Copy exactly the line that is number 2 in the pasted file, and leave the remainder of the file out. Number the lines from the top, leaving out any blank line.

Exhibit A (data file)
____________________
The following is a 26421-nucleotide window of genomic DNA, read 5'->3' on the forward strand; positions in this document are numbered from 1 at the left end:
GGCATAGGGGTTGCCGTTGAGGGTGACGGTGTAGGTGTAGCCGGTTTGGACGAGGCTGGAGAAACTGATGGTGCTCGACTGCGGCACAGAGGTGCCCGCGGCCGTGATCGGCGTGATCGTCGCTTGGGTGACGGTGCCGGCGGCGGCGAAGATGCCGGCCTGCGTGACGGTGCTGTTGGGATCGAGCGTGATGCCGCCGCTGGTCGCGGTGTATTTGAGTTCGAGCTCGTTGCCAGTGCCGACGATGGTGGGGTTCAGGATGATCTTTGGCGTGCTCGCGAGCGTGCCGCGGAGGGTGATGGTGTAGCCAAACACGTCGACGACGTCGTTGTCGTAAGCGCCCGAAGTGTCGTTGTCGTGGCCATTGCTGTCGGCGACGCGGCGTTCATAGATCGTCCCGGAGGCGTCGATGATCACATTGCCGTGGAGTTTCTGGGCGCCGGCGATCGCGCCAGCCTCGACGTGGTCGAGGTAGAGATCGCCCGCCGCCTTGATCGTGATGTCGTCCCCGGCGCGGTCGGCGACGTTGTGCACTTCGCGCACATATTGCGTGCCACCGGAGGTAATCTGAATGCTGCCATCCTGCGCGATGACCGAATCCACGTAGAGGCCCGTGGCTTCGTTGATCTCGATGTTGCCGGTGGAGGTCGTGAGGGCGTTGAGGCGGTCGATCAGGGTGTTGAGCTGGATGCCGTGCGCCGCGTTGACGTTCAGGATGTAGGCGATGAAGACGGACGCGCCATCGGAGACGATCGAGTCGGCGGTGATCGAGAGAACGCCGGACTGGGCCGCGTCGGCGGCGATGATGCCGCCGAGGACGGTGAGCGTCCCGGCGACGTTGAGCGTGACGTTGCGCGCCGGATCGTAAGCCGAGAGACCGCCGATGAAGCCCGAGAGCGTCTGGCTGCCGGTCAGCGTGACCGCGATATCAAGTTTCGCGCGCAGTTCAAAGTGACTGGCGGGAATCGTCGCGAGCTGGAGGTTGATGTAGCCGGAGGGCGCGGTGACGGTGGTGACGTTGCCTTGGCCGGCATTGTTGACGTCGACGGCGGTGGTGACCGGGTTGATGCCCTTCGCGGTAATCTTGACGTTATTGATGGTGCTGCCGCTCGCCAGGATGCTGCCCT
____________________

GGCATAGGGGTTGCCGTTGAGGGTGACGGTGTAGGTGTAGCCGGTTTGGACGAGGCTGGAGAAACTGATGGTGCTCGACTGCGGCACAGAGGTGCCCGCGGCCGTGATCGGCGTGATCGTCGCTTGGGTGACGGTGCCGGCGGCGGCGAAGATGCCGGCCTGCGTGACGGTGCTGTTGGGATCGAGCGTGATGCCGCCGCTGGTCGCGGTGTATTTGAGTTCGAGCTCGTTGCCAGTGCCGACGATGGTGGGGTTCAGGATGATCTTTGGCGTGCTCGCGAGCGTGCCGCGGAGGGTGATGGTGTAGCCAAACACGTCGACGACGTCGTTGTCGTAAGCGCCCGAAGTGTCGTTGTCGTGGCCATTGCTGTCGGCGACGCGGCGTTCATAGATCGTCCCGGAGGCGTCGATGATCACATTGCCGTGGAGTTTCTGGGCGCCGGCGATCGCGCCAGCCTCGACGTGGTCGAGGTAGAGATCGCCCGCCGCCTTGATCGTGATGTCGTCCCCGGCGCGGTCGGCGACGTTGTGCACTTCGCGCACATATTGCGTGCCACCGGAGGTAATCTGAATGCTGCCATCCTGCGCGATGACCGAATCCACGTAGAGGCCCGTGGCTTCGTTGATCTCGATGTTGCCGGTGGAGGTCGTGAGGGCGTTGAGGCGGTCGATCAGGGTGTTGAGCTGGATGCCGTGCGCCGCGTTGACGTTCAGGATGTAGGCGATGAAGACGGACGCGCCATCGGAGACGATCGAGTCGGCGGTGATCGAGAGAACGCCGGACTGGGCCGCGTCGGCGGCGATGATGCCGCCGAGGACGGTGAGCGTCCCGGCGACGTTGAGCGTGACGTTGCGCGCCGGATCGTAAGCCGAGAGACCGCCGATGAAGCCCGAGAGCGTCTGGCTGCCGGTCAGCGTGACCGCGATATCAAGTTTCGCGCGCAGTTCAAAGTGACTGGCGGGAATCGTCGCGAGCTGGAGGTTGATGTAGCCGGAGGGCGCGGTGACGGTGGTGACGTTGCCTTGGCCGGCATTGTTGACGTCGACGGCGGTGGTGACCGGGTTGATGCCCTTCGCGGTAATCTTGACGTTATTGATGGTGCTGCCGCTCGCCAGGATGCTGCCCT